Friday, January 28, 2011

The Children of Witches by Sherri Smith

In The Children of Witches, it's seventeenth century Germany. Anna is married to a drunk, but has two children, both of whom she adores. Konrad is the hard-working one while Manfred is the one with the beautiful singing voice. There's something else about Manfred that Anna wants to keep secret. He's different. He doesn't make eye contact or communicate, he barely talks and spends his days collecting stuff. When the Church learns of him, they take him away and use him for their own purposes. Because of his singing voice, they think he's some kind of talisman against witchcraft, which supposedly is running rampant in the community. Things get out of control when accusations abound and innocent people are put to death. Anna must find a way to put an end to the madness and reclaim her son.

I absolutely adored this book. It sat on my shelf for awhile because I wasn't sure I was going to like it. First of all, the cover didn't jump out at me. Secondly, based on the back cover, I was worried that the mother/son angle was going to be dominate the story and I thought it might get a little sappy. However, that's so not the case. I'm still not fond of the cover, but the story was so much more than a woman's fight for her son. It's also about life in Germany in 1664, witch hunts (literally), mob mentality, abuse of power, sexuality, false accusations and more. The writing was easy to read and the subject matter was enlightening. I'm so glad I finally picked it up and read it. It was fantastic.

Nowadays, Manfred would probably be diagnosed with a type of autism. However, back then, it probably could have gone either way. Either he was labelled a witch and dealt with or idolized for his special talent. At first, I was worried that it was going to be the former, but in a way it turned out to be much worse. It must have been so hard for Anna, trying to keep Manfred's secret. Highlighting his talent so that people wouldn't notice his condition backfired on her and caused her to lose her son. It was a bad situation for everyone.

There are a couple of sexual scenes which might offend sensitive readers. The scenes are in no way gratuitous. They help portray the atmosphere of the times and fit in well with the story. However, the scenes are quite descriptive and might cause concern for some readers.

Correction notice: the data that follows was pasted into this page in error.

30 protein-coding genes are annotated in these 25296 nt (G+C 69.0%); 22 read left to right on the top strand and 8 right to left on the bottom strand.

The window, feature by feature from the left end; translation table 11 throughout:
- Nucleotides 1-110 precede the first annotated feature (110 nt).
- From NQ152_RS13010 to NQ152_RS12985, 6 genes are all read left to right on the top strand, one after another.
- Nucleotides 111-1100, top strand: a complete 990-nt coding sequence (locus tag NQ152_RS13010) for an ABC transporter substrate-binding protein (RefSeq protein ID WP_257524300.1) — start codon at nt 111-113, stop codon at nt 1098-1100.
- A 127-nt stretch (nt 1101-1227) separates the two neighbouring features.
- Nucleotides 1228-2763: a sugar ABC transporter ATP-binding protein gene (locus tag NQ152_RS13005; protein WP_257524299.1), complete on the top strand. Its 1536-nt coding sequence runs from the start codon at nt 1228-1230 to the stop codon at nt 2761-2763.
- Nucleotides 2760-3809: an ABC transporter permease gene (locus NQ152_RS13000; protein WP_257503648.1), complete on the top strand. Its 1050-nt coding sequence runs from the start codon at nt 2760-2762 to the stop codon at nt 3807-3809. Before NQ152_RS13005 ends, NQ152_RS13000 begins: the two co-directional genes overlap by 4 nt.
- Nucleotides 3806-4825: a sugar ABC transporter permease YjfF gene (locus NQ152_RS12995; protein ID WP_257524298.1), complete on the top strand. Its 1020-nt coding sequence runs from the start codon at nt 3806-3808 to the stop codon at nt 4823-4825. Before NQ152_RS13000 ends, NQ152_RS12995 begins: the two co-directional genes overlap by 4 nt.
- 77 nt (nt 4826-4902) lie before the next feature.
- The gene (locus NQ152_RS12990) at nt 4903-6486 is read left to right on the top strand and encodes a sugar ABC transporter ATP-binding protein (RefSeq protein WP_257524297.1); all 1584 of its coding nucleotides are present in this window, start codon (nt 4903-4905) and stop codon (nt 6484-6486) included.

New words:
gulden (page 56): old coin
libidinous (page 64): expressing sexual desire
enfeebled (page 103): weakened
thurible (page 112): container for burning incense
puerile (page 121): immature
somnolent (page 167): sleepy
aspergillum (page 300): holy-water sprinkler

This book would make an great book club book. There are plenty of hot topics to discuss, which should provide for a lively discussion.

I was very excited to learn that Smith is from my hometown of Winnipeg, Manitoba, Canada.

Highly recommended. I'd love to read Smith's first book, The Virgin's Tale and any other book she writes.

For more information about this book, please visit Simon & Schuster's website.

I'd like to thank those nice people at Simon & Schuster for this review copy.

The Children of Witches by Sherri Smith, Simon & Schuster, ©2010. ISBN 9781847371874(Trade Paperback), 316p.


  1. I am an open minded, educated person but I found this book perverse, bordering on child pornography. Our book club had a great deal to say about the gratitous nature of the sexual description. Is it really necessary to describe the smell of pre-teens ejaculate?

  2. Thanks for your comments. I knew that parts of the book would not appeal to some people. Let's just say we disagree about the sexual parts.

    What did you think about the book in general?


Thanks so much for your comment. I really appreciate it. Unfortunately, I've been getting lots of spam comments, so I'm turning on word verification to help keep spammers away. I know it's a pain; I don't like it either. Hopefully, in time I'll be able to turn it off again. Thank you!